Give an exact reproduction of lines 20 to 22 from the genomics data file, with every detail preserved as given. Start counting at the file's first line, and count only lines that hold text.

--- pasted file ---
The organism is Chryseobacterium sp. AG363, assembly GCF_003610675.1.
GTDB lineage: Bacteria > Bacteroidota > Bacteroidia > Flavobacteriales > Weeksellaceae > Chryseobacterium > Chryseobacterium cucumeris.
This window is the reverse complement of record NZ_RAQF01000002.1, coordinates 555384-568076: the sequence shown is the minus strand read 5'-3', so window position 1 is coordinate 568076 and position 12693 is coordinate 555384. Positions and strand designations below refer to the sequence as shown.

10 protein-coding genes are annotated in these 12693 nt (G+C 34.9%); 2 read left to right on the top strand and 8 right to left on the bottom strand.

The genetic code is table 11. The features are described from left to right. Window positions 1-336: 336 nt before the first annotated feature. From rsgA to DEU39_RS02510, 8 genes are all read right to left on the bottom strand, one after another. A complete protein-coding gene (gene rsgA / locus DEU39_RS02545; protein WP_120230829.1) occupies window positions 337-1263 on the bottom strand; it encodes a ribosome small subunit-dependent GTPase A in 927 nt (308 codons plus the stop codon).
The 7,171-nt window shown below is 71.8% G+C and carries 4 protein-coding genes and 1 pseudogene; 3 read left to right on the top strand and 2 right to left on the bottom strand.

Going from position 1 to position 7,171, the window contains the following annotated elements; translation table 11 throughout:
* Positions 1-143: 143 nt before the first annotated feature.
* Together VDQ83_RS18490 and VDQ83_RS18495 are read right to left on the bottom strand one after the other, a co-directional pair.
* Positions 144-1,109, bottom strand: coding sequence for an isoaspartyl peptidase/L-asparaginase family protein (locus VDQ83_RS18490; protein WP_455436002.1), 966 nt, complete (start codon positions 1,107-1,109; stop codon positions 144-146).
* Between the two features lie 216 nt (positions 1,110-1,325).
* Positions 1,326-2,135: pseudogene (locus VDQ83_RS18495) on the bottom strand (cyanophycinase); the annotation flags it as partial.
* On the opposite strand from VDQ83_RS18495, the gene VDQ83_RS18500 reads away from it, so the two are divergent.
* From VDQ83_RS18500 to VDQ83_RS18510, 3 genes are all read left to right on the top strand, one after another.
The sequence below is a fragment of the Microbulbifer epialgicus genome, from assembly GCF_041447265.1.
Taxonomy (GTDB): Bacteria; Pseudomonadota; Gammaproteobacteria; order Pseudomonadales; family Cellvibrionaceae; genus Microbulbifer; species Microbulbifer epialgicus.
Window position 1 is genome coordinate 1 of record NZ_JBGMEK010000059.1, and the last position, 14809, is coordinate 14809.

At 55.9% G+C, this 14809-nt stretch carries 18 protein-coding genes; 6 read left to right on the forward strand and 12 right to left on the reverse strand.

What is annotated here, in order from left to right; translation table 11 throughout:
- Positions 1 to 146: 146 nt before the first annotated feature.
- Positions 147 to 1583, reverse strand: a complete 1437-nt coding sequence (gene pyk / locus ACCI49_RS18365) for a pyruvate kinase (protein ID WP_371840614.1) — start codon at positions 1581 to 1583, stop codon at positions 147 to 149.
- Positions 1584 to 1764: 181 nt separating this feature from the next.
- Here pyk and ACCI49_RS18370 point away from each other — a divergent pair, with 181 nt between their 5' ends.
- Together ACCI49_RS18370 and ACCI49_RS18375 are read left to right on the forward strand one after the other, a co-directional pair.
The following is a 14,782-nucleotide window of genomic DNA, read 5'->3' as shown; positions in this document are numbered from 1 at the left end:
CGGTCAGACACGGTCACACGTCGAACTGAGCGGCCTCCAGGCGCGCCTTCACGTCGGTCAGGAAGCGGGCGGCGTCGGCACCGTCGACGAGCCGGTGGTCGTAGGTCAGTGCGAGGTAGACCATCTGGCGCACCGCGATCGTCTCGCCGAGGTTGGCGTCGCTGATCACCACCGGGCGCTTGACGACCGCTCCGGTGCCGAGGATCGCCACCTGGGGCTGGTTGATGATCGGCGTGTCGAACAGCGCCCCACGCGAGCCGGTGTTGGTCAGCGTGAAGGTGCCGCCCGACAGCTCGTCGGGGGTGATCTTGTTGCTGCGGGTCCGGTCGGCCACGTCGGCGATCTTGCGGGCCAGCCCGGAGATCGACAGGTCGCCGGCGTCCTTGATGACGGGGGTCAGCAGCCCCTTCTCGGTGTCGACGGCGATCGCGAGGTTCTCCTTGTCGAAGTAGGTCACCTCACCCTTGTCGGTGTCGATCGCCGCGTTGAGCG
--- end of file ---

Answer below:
- Positions 1 to 146: 146 nt before the first annotated feature.
- Positions 147 to 1583, reverse strand: a complete 1437-nt coding sequence (gene pyk / locus ACCI49_RS18365) for a pyruvate kinase (protein ID WP_371840614.1) — start codon at positions 1581 to 1583, stop codon at positions 147 to 149.
- Positions 1584 to 1764: 181 nt separating this feature from the next.